Zhao Ziyang

For the past 26 years, Chinese authorities have done everything they can to erase the name of Zhao Ziyang. But he still lives in the memory of those who want the truth about China's contemporary history to be told.

As General Secretary of the ruling Chinese Communist Party from 1987 to 1989 , Zhao was outspoken in his support for freedom of speech and expression.

He was removed from office following the Tiananmen Square pro-democracy protests of 1989. But his legacy can be found in tape recordings he made more than 30 years ago on the progress of reforms.

Zhao Ziyang devoted all his energy to the progress of Chinese society. Everyone who shared this goal will wish to acknowledge it, continue to work together, and remember him.

- An exerpt from a commentary by Bao Tong, former aid to Zhao Ziyang

His Legacy

Zhao Ziyang had a particular characteristic: he treated people as human beings ... This doesn't sound very extraordinary ... but it's not a misunderstanding to understand him in this way, nor is it an exaggeration.


A picture of Zhao Ziyang dated 17 October 1980 in Beijing. Photo by AFP

He was instrumental in protecting the autonomy of farming communities, because he saw farmers as people. He was instrumental in protecting the autonomy of enterprises, because he saw entrepreneurs and their workforce as people.


Bao Tong shows a photo of his former boss, Zhao Ziyang. Feb. 22, 2011.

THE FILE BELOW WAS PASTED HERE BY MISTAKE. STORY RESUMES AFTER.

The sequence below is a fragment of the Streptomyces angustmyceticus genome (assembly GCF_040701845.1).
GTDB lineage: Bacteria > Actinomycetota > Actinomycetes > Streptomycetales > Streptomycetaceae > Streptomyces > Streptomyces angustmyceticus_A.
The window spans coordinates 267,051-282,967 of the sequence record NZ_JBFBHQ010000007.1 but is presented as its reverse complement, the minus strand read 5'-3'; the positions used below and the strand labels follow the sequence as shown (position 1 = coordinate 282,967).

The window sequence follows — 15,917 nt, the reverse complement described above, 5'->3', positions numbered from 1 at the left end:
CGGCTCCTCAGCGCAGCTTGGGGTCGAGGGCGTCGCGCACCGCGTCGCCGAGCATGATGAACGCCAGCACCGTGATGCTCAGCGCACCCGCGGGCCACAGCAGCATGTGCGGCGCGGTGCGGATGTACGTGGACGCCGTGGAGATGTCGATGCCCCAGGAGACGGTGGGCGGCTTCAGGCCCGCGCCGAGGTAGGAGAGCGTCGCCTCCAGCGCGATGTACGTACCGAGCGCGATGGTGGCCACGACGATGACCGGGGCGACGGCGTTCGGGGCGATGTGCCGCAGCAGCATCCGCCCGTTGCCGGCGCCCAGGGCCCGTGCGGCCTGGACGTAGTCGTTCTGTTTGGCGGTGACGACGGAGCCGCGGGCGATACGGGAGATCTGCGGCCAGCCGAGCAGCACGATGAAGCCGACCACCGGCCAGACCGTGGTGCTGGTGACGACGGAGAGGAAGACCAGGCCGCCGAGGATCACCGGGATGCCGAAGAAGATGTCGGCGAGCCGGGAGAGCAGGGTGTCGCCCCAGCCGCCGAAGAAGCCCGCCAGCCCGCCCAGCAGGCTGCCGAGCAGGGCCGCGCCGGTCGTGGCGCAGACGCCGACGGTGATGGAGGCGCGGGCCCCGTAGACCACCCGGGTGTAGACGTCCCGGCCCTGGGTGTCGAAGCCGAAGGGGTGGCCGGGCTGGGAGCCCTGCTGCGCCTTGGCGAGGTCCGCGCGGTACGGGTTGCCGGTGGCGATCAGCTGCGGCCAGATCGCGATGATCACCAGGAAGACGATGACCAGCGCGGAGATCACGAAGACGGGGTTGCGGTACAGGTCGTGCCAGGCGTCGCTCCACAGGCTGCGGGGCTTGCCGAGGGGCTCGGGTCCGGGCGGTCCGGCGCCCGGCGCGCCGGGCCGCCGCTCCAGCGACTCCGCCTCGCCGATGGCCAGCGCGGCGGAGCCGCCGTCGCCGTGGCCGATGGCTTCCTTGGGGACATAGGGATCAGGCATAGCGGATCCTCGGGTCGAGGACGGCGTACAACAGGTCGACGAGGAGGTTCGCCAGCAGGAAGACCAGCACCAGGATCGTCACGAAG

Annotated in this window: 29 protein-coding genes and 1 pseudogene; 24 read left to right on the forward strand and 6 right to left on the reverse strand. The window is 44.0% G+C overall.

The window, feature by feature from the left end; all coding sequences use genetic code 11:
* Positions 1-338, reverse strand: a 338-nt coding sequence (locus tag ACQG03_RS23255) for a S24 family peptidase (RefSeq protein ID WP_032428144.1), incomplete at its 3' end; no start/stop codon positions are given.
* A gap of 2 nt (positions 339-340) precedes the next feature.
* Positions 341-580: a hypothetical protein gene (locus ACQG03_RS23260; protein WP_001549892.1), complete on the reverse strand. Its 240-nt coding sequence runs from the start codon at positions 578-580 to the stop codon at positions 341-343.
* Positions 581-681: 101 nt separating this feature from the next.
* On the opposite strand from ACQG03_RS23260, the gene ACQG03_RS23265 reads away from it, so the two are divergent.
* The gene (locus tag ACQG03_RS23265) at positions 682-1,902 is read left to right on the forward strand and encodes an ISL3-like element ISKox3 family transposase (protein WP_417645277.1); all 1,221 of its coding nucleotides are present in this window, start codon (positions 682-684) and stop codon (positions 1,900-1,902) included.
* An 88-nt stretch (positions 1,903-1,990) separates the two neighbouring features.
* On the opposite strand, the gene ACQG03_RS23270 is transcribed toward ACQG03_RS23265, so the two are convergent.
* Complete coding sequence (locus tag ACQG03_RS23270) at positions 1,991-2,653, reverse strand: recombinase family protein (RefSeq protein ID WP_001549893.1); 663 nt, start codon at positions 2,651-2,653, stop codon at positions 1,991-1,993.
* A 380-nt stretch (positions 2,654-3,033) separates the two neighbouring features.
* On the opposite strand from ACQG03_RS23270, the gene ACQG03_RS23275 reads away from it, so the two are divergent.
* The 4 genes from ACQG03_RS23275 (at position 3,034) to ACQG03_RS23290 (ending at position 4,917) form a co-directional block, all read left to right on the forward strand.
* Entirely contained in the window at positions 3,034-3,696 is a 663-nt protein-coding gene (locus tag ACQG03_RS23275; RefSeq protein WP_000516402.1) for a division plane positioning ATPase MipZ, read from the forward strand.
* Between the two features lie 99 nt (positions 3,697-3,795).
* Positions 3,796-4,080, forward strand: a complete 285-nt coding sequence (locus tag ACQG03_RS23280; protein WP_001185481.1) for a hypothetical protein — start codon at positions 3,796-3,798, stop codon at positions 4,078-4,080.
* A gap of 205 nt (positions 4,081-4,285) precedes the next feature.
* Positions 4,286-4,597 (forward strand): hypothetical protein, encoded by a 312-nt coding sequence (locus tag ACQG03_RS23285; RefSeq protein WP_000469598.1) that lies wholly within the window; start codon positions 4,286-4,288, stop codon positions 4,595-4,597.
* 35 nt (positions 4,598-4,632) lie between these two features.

He was instrumental in stopping the Party pronouncing on everything, because he didn't see the Party as a judge.

He was also instrumental in stopping the Party from censoring books and newspapers, because he thought authors should be authors, and not the subject of constant inspection.

Perhaps it was his tendency to treat people as people that led so many people to appreciate Zhao Ziyang. Perhaps it is this very tendency that leads some people now to pretend that no such person ever existed.

- An exerpt from a commentary by Bao Tong, former aid to Zhao Ziyang

Tiananmen Square

Zhao had been general secretary for only a year before the protests on Tiananmen Square began on April 15, 1989. He treated the protesters with sympathy and opposed millitary action against them. On the morning of May 19, he appeared on Tiananmen Square and, using a loudspeaker, delivered his famous speech to the students.

Zhao Ziyang, to students on hunger strike

You are still young, we are old. You must remain healthy, and see the day when China accomplishes the four modernizations. You are not like us. We are already old, so we do not matter.

In his speech, he pleaded with the students to stop their hunger strike and continue trying for open dialogue with government officials.

After his visit, Zhao was placed under indefinite house arrest.

Learn more about Zhao Ziyang and His involvement in the Tiananmen Square protests

Timeline of Events in Tiananmen

From the death of former Communist Party chief Hu Yaobang—accused of leniency toward China’s young protesters—to the lifting of martial law eight months later, see the events that shaped this key period in Chinese history, 20 years ago.

Remembering Tiananmen

Through pictures and video, we explore the evolution of a pro-democracy movement that began peacefully but ended in tragedy on the night of June 3-4, 1989. This book marks the 24th anniversary of the Chinese army crackdown on student demonstrators and the citizens who supported them.


News

Learn more about Zhao Ziyang from RFA articles and commentaries.